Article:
In New Zealand, the coldest days of the year are usually in late July or early August.
The most significant cold snap since 1995 gripped the nation from late Friday 22 July until late on Monday 25 July. Significant amounts of snow fell in the south and east of both islands, with over 30 cm to near sea level reported in the Christchurch area. Many of the arterial routes through the North and South Islands were closed, including the Waioeka Gorge route from Gisborne to Opotiki.
On Wednesday 20 July forecasters advised, in a Severe Weather Outlook, of the potential for heavy snow during the upcoming weekend. As the weekend approached, various Severe Weather Warnings / Watches, Road Snowfall Warnings and Special Weather Advisories were issued, advising of significant snow from Southland to Hawkes Bay and describing accumulations down to near sea level likely in the South Island and down to 200m further north.
This cold episode was the result of a river of air flowing straight from the Antarctic ice shelf to New Zealand’s shores. For this to occur, a high pressure zone over Tasmania needs to occur at the same time as a low pressure system deepens over the Chathams area, so that between them a southerly flow extends from the Antarctic to New Zealand for a long enough time to allow polar air to reach the country.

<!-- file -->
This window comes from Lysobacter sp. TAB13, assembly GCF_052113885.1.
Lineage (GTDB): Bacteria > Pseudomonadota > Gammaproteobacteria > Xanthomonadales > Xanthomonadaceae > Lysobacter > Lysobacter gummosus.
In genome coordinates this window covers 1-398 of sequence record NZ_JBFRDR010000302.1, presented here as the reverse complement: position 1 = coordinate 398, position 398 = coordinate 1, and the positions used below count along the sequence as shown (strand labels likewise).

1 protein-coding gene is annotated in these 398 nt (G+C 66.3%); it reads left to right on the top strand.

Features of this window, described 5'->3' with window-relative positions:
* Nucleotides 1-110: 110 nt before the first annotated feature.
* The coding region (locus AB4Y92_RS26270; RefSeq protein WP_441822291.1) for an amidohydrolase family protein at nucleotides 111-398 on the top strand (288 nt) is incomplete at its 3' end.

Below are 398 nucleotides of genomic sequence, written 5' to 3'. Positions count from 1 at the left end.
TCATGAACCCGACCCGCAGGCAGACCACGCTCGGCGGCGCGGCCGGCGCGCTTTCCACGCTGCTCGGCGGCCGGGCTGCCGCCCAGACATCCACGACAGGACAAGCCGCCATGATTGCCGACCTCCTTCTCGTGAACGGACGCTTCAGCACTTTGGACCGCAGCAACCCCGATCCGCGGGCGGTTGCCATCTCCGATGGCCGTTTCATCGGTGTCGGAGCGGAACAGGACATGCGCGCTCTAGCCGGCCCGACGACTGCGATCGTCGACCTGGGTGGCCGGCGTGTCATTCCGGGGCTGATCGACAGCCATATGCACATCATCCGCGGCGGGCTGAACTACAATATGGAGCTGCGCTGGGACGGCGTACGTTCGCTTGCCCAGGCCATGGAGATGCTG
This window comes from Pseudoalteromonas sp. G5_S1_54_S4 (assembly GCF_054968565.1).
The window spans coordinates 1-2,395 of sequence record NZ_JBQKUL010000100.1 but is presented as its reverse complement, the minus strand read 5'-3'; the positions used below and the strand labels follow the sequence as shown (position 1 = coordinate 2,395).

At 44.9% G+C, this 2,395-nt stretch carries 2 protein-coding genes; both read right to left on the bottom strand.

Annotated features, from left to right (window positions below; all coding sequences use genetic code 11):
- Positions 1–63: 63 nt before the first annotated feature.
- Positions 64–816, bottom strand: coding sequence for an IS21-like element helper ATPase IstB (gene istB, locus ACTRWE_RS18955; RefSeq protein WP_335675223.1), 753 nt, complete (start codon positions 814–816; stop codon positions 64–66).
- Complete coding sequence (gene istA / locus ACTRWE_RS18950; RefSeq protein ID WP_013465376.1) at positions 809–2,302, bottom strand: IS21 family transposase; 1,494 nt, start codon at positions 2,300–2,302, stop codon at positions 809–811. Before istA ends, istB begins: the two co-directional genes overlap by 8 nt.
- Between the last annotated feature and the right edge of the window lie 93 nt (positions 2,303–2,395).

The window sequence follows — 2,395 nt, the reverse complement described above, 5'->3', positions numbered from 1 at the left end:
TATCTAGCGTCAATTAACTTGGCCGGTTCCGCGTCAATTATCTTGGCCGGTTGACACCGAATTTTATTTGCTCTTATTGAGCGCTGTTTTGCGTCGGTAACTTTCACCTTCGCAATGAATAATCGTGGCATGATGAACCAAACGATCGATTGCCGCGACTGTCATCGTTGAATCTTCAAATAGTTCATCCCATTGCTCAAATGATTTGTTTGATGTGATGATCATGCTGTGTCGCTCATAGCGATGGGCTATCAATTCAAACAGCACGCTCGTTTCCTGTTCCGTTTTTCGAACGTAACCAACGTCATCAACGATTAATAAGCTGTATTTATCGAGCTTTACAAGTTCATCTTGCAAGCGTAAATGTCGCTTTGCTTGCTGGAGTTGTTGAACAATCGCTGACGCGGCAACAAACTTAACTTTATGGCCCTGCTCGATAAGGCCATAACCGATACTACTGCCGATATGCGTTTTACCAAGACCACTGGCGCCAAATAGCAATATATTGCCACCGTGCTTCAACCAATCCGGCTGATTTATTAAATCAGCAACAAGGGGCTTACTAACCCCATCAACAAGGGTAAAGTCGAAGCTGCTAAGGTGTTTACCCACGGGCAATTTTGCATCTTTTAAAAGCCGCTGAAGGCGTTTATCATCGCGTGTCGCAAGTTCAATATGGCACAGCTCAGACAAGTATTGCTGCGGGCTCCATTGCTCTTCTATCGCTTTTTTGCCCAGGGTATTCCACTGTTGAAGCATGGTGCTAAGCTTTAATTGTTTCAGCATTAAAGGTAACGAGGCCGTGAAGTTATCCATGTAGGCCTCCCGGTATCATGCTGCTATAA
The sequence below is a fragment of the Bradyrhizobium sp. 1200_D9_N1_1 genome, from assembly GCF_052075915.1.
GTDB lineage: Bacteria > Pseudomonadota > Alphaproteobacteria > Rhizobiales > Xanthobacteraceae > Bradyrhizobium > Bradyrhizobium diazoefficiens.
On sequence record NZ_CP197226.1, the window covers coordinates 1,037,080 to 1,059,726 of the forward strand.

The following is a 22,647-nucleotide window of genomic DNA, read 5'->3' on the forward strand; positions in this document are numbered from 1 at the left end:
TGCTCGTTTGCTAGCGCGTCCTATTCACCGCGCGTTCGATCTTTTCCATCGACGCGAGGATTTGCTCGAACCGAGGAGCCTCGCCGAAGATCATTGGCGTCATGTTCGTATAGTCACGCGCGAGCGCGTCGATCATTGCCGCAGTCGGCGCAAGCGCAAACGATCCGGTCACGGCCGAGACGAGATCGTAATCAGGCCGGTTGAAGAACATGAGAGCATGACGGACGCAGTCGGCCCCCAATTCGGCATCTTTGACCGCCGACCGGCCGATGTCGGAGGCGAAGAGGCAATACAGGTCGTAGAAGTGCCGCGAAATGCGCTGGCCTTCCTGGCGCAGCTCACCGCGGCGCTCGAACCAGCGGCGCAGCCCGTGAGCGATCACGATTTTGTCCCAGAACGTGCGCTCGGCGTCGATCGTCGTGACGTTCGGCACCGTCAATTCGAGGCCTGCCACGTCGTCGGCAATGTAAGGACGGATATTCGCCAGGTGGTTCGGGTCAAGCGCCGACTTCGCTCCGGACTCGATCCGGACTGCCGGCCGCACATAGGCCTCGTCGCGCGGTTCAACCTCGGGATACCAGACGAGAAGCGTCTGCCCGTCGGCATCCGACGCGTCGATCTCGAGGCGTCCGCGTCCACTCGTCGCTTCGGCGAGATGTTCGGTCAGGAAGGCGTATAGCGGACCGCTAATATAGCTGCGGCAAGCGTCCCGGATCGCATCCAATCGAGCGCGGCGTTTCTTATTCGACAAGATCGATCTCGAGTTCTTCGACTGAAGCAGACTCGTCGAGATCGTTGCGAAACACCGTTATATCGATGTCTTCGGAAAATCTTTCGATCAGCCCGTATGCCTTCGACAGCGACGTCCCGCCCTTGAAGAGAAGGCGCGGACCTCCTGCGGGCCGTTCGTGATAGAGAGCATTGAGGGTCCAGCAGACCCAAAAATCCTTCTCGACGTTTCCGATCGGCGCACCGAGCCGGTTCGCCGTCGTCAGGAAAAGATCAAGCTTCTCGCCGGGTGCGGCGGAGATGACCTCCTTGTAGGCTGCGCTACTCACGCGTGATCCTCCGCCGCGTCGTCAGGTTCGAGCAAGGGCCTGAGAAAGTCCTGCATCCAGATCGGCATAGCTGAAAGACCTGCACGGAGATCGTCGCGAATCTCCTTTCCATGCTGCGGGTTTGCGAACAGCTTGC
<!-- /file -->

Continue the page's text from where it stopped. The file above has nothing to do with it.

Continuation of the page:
As the weather map above shows, the “polar blast” was just arriving over the far south of the country at midnight Saturday 23 July (behind the old front); it spread across the country during the following two days. Because it is so cold, polar air is generally very dry. But as it passes over the (increasingly warmer) ocean between the Antarctic and New Zealand, it takes up heat and moisture from the sea surface: this is what drives the formation of showers.
Had the polar air arrived a day or so earlier it would have encountered warmer air associated with the low which brought heavy rain to parts of Northland, Bay of Plenty and Gisborne a few days earlier; the result would have been even more snow.
The coldest air made its way across the North Island early on Monday 25 July and a trough following on behind brought a further bout of heavy snow later that day. Heavy showers brought the snow level down as they passed: a centimetre or so of snow even fell in Greytown (about 100 metres above sea level) in the Wairarapa to the east of Wellington.
|Location||Maximum temperature on
|Lowest daily maximum temperature on record||Month / year occurred in||Record starts||Monday’s max temperature is the lowest since …|
|Auckland||10.2||8.8||June 1976||1966||June 2002|
|New Plymouth||6.7||6.0||July 1951||1944||1944|
|Napier||7.4||3.6||September 1969||1940||May 1989|
|Kelburn (Wellington)||5.6||4.5||August 1938||1931||July 1995|
|Christchurch||5.0||1.7||August 1992||1954||June 2007|
Finally, this MODIS (Moderate Resolution Imaging Spectroradiometer) satellite image shows the snow coverage over New Zealand late on the morning of Tuesday 26 July. Snow areas are coloured red.